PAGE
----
The Reputation Report: November 2023

In this month’s edition of ‘The Reputation Report’, our experts provide insights into the month’s leading corporate communications trends and reputational challenges. This month’s talking points include the pivotal crossroads facing the Conservative Party following the return of David Cameron. We analyse the high-profile scandal that has engulfed OpenAI following the departure and return of CEO Sam Altman. We also dive in to the reputational challenges now facing the Solicitors Regulation Authority after the failure of Axiom Ince.

David Cameron returns:

David Cameron has returned to frontline UK politics in a move that shocked the nation. The surprise announcement from PM Rishi Sunak attracted both plaudits and criticism and is undoubtedly one of the most significant moves of his tenure. Despite some of the positive reactions to this news among political and media circles, less than one in five voters think this appointment will have a positive impact on the Conservatives chances at the next General Election. Divisional Managing Director of Reputation Tim Jotischky commented:

‘The return of David Cameron to front-line politics was a genuine drop-the-marmalade moment because it was executed in complete secrecy. Leaving aside the political fall-out, to have pulled off that was a PR triumph which Cameron – the one-time director of corporate affairs at Carlton TV – would have appreciated. It postponed Suella Braverman’s venomous attack on the Prime Minister for 24 hours at least and diminished its impact.

Like any clever PR trick however, there needs to be substance, as well as show. So, what’s the verdict? On the downside, Rishi Sunak pledged to end 30 years of political failure and then brought back one of the men he implicitly criticised as an architect of the failed consensus, whilst simultaneously enraging the Tory right. On the plus side, he brought gravitas to an increasingly lightweight administration: a big hitter with global credibility at a time when international affairs are dominating the headlines.

David Cameron’s appointment won’t save Rishi Sunak from electoral defeat but it sent a message that he intends to pitch for the centre-left Tory vote rather than tilt to the right. It didn’t move the markets but it wasn’t intended as a short-term gimmick’.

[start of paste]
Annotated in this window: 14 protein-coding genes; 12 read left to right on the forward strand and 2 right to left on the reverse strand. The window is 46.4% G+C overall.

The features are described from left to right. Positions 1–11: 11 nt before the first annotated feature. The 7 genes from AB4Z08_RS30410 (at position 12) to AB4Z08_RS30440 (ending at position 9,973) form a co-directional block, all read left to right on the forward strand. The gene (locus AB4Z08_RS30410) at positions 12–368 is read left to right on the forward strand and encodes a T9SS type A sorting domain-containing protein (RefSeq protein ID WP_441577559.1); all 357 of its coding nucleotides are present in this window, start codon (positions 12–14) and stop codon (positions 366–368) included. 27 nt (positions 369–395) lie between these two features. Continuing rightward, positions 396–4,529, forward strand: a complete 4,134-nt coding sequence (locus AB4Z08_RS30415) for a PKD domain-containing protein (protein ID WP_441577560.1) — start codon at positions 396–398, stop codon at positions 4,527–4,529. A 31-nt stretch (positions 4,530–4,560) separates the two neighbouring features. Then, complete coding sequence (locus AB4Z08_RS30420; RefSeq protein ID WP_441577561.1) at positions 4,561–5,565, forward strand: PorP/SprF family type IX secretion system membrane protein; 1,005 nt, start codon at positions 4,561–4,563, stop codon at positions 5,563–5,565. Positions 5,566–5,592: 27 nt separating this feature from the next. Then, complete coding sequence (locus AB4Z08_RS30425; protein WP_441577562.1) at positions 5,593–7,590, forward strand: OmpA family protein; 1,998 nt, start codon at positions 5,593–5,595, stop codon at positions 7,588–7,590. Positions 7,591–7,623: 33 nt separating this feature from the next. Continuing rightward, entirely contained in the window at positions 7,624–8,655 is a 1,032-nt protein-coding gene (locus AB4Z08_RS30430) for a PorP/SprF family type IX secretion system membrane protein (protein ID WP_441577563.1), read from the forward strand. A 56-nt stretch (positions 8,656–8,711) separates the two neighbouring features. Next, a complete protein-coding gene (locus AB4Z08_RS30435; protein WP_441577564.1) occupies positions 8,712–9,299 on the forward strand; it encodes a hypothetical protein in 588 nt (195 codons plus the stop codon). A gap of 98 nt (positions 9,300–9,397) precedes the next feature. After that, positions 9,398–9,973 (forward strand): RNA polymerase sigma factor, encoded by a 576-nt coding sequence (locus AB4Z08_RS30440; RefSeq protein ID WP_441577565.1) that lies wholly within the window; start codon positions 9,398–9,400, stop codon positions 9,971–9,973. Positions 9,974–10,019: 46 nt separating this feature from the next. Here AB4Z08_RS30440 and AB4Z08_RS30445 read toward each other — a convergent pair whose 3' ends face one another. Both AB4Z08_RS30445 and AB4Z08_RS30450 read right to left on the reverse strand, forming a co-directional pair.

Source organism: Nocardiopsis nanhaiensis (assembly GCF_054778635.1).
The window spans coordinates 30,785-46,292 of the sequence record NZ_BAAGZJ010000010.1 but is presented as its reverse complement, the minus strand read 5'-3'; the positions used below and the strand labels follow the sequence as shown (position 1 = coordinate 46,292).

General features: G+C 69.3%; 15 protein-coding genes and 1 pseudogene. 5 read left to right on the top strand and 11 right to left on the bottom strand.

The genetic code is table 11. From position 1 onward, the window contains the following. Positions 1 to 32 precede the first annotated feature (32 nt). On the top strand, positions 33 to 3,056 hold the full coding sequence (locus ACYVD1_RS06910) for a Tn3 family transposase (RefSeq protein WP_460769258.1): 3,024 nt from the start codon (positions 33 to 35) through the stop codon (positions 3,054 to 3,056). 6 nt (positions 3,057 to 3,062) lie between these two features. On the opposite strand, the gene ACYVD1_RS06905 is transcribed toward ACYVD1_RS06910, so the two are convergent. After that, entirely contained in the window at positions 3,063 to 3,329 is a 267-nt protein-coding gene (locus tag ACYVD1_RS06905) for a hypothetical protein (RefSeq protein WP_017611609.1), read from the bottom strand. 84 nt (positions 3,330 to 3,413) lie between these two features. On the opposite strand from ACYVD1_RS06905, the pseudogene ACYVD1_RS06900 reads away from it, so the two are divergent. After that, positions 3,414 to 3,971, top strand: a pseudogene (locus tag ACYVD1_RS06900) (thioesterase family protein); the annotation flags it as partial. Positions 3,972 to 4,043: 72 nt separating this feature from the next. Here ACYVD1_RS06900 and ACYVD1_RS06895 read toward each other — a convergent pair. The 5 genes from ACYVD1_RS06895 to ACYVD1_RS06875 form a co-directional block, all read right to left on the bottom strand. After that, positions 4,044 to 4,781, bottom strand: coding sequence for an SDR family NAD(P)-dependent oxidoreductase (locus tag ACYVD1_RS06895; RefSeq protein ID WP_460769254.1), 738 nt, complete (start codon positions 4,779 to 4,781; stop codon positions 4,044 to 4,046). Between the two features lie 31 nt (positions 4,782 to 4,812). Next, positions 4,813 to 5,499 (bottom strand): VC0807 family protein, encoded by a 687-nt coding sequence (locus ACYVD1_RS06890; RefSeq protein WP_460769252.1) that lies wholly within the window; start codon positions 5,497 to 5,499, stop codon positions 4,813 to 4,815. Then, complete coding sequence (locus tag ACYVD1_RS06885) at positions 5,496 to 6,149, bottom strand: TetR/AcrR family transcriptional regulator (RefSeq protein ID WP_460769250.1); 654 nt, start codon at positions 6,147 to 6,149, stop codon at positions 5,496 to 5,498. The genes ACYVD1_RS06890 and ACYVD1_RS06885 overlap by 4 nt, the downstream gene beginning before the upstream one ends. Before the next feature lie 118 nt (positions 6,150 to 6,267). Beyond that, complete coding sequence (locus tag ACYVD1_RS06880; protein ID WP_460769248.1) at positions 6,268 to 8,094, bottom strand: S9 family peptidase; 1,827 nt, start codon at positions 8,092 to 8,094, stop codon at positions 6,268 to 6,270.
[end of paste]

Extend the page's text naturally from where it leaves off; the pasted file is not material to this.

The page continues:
Sam Altman and OpenAI:

The departure of OpenAI co-founder & CEO Sam Altman sent shockwaves throughout the global tech world. Altman’s departure was met with widespread criticism and was just the beginning of what swiftly became a PR mess playing out across the press and social media. In response to the news OpenAI’s board were confronted by widespread revolt from investors and soon after, several other shock senior departures from the company. While this was playing out, in an astute operational & PR move, OpenAI investor Microsoft announced that they had hired Altman and former company Chair Greg Brockman to lead a “new advanced AI research team”. Following this announcement, Microsoft’s stock rose by two percent, hitting a record high. Director of Corporate Mimi Brown commented: 

‘You ask ChatGPT about succession planning and it gives you three essential phases; Swift and Transparent Communication, Craft a Positive Narrative, and Engage Stakeholders and Manage Expectations.

The name of the game with succession comms is to avoid speculation and negativity, convey security and vision, and take the opportunity to reset the future outlook.  OpenAI hit the headlines by managing to skip all of these phases and having its employees and the board at loggerheads over leadership. With another last minute u-turn, some crucial board changes and Sam Altman returning to his CEO role, all eyes will remain on the Microsoft relationship and staff unrest.

Ironically, the student became the master when it came to the succession comms here: Chat GPT – 1, OpenAI – 0′.

The SRA and Axiom Ince scandal:

The SRA has been hitting headlines following its first detailed statement on the Axiom Ince scandal. This statement came after the Serious Fraud Office’s announcement that it had begun a criminal investigation into the firm more than two months after the SRA first notified it. The SRA has since been under scrutiny for how it has dealt with Axiom Ince, with negative sentiment in UK media increasing by 478% from the previous period leading up to this announcement. Divisional Managing Director of Corporate Neil McLeod commented:

‘The Solicitors Regulation Authority (SRA) has a clear case to answer following the Serious Fraud Office’s (SFO) swoops in connection with failed law firm Axiom Ince. Why didn’t the SRA act far sooner than it did, is one of many obvious questions.

It is surprising then that it chose to announce the Axiom probe as this could mean it may have to charge its members £500 a head to pay for it.

Flimsy and tone-deaf is not a good look for a regulator in any industry, let alone the legal sector. Through its poorly executed communications strategy the SRA is now part of this story – and needs to get ahead of the unfolding narrative to restore trust and confidence’.

What’s in store for December?

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